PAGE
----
“Quite sporting of them.” No doubt about it, this definitely had to be another demented exercise of Paris humor, Janeway concluded.
“At the time, my wife and I didn’t feel ready to care for a young child, so when the singer told me she didn’t want to keep Tom’s baby, I put her in touch with my good friend Gretchen Janeway, who had just begun looking for an infant to adopt.”
Janeway promptly choked on her coffee.
“I should have told you all this long ago,” the admiral went on. “I know that, as a young woman, you spent several years unsuccessfully searching for your birth parents. I have to admit that I’m the one responsible for destroying the records . . .”
“There is absolutely no way in hell you’re going to convince me,” retorted a furious Janeway, slamming down her cup for emphasis, “that my parents are Tom, of all people, and some tramp of a singer! What kind of a sick joke is this, anyway?”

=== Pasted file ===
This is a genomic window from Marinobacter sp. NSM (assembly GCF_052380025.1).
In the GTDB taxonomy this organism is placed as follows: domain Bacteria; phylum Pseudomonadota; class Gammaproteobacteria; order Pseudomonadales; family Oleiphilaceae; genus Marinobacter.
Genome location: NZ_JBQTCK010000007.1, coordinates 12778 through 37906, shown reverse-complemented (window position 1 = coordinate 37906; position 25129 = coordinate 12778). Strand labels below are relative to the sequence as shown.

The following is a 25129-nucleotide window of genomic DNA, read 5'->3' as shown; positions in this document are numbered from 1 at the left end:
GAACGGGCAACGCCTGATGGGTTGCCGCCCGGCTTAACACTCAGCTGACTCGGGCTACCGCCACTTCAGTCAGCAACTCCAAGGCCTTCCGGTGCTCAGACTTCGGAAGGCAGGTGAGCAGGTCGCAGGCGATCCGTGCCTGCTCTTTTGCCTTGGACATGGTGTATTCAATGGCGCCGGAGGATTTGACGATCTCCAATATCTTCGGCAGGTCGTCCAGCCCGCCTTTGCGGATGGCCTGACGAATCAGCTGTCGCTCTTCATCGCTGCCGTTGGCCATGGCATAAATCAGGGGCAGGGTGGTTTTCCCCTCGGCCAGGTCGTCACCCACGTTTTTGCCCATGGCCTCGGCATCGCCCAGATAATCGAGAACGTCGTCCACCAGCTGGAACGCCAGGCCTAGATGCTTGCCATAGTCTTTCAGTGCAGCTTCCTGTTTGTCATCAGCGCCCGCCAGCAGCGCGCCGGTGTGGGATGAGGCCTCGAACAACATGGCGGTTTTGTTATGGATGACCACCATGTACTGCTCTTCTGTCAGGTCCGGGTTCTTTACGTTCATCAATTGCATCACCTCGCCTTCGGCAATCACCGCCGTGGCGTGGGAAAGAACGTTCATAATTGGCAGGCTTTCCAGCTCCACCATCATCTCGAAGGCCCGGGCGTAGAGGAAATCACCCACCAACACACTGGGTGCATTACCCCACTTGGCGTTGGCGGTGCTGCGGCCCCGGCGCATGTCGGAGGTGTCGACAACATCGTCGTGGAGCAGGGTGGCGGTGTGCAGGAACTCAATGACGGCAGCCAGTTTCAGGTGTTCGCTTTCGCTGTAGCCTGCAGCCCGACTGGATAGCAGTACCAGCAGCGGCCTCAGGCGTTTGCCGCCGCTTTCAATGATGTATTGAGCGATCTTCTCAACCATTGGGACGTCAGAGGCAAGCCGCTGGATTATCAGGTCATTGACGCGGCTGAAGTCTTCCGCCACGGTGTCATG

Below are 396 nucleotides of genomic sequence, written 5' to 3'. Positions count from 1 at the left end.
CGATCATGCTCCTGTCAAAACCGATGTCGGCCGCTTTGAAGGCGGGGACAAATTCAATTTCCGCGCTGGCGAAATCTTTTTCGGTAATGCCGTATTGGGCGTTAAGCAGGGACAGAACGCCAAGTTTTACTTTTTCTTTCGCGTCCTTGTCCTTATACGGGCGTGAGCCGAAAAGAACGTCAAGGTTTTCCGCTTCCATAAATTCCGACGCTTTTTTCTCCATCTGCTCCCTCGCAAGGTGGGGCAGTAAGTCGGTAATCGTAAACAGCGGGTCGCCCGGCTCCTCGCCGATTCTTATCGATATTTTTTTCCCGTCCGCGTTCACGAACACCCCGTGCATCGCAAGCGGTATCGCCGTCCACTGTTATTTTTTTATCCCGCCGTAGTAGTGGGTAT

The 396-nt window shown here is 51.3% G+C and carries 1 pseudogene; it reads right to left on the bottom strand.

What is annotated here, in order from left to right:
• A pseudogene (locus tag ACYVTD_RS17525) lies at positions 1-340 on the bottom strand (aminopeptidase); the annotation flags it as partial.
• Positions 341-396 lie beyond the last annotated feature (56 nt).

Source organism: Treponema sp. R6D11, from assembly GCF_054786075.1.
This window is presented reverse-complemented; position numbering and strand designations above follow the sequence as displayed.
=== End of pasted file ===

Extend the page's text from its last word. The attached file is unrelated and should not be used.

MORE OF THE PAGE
“I don’t blame you for being angry.” Owen Paris still didn’t meet her gaze. “But you see, it was just so embarrassing for everyone concerned. As you can imagine, Tom had a tremendous amount of resentment when the Cherubians finally released him and he discovered that, although he was still a first-year cadet, his brother had become an admiral. Letting everyone think that I was his father seemed so much easier than telling the true story. Because I felt sorry for him, I pulled a lot of strings for Tom at the Academy. In retrospect, too many. I should have seen it coming before he ran off to join the Maquis, but I didn’t. So you can see why Tom and I always had such an awkward relationship.”